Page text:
Kevin Pestinger, Department of Management
It is becoming increasingly apparent in the world of business that companies have to address the issue of social responsibility. Consumers have begun to demand, with both their purchases and their investment dollars, that companies start to account for their impacts on numerous social issues such as poverty, unemployment, the environment, and world peace. As information becomes readily available to the masses, people recognize the disparity between those whom business should serve and those whom business does serve. The future of business does not lie in the maximization of profits for the owners at the expense of society, but rather in balancing the needs of all four of business’ stakeholders: the customers, the employees, the community (including both the physical environment and the social environment), and the owners. This paper describes the role of social investment in the world of business.
Socially responsible investing is much easier to define than its counterpart, socially responsible business. The clarity of the definition for SRI is therefore useful in understanding the complexity of socially responsible business. Peter Kinder, president of a social investment research firm, defines socially responsible investing as the incorporation of social or ethical criteria in the investment decision-making process. “Social investing is the combination of an investor’s financial objectives with his or her commitment to social concerns, such as peace, social justice, economic development, or a healthy environment. As an investment, it may or may not have economic return as its principal goal and it is made with an intent to take into account the impact of the investment on the society in which it is made” (Kinder et al. 1993, p. 268). There are three facets to SRI and individual investors may include one, two, or all three of these in their investment actions. Shareholder activism, portfolio screening (both positive and negative), and community development investment will be described in more detail later in this paper.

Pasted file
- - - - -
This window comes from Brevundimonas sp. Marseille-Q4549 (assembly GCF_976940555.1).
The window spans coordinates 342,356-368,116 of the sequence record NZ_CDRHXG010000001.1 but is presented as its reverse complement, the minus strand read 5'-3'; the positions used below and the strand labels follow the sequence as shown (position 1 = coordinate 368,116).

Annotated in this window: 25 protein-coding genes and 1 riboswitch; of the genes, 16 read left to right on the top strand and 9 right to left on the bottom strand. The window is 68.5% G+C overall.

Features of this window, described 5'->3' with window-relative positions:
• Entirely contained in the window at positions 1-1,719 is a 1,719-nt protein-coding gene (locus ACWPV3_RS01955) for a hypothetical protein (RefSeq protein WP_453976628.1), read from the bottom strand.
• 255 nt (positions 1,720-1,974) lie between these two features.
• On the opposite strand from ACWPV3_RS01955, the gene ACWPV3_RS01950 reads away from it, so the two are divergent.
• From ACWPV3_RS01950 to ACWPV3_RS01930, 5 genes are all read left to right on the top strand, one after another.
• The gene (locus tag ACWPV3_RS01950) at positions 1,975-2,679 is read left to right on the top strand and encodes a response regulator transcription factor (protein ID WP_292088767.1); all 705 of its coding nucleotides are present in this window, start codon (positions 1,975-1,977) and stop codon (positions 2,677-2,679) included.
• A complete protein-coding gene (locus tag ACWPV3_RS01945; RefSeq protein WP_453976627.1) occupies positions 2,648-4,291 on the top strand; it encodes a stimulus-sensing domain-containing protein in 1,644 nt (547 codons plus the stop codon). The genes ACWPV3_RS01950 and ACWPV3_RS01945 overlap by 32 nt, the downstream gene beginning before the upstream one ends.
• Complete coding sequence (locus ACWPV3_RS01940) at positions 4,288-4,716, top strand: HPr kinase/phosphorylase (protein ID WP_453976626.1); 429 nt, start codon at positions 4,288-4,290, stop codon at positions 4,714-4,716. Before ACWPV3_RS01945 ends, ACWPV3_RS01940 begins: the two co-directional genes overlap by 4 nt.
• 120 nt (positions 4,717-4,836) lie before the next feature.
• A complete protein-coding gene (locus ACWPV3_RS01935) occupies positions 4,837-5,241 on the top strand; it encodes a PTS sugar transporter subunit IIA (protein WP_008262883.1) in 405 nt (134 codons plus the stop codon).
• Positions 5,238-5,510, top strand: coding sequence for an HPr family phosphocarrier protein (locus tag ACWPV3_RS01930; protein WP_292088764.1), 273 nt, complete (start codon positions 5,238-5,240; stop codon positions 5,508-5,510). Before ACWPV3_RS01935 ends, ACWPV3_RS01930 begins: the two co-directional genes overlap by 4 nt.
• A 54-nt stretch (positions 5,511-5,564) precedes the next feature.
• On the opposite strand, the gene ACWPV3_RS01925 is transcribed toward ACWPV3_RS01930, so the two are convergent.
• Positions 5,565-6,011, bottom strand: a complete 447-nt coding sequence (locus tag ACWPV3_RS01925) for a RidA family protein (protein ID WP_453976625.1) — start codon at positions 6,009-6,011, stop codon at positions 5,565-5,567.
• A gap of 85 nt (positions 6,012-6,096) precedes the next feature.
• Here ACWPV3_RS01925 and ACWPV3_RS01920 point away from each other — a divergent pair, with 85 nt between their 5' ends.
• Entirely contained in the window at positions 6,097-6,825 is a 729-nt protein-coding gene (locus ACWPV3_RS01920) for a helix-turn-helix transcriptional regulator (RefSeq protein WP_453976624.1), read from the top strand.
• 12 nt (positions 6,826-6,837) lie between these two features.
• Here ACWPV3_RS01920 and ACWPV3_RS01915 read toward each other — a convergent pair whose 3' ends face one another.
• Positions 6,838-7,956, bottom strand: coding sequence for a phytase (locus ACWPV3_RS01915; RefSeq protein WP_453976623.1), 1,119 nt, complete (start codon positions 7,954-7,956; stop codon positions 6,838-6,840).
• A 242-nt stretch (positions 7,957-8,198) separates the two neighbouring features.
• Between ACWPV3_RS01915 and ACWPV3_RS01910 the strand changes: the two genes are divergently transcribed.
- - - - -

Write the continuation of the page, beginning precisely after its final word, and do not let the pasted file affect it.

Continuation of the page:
Social investing has existed for as long as people have allowed ethical and moral values to influence their investment decisions. The seventeenth century Quakers refused to profit from war or slave-running. “The first socially screened mutual fund, the aptly named Pioneer Fund (1928). served evangelical Protestants in the United States who opposed consumption of alcohol and tobacco and would not own the stock of companies that made liquor, cigarettes, or cigars” (Kinder et al, 1993, p. 13). Screening against so-called “sin industries” was the limit of social investing until1967. In response to riots in the black ghetto of Rochester, New York, the Eastman Kodak Co. was targeted by a community coalition called FIGHT (Freedom Integration- God-Honor-Today) to improve living conditions and job opportunities for blacks by hiring six hundred unemployed people. A manager from Kodak agreed to FIGHT’s demands, but the next day Kodak’s executive committee repudiated the agreement. The coalition convinced shareholders (forty thousand shares-representing a very small percentage of the total) to withhold their proxies from management at the company’s annual meeting. Although the percentage of votes withheld was small, Kodak decided to reach an agreement with FIGHT.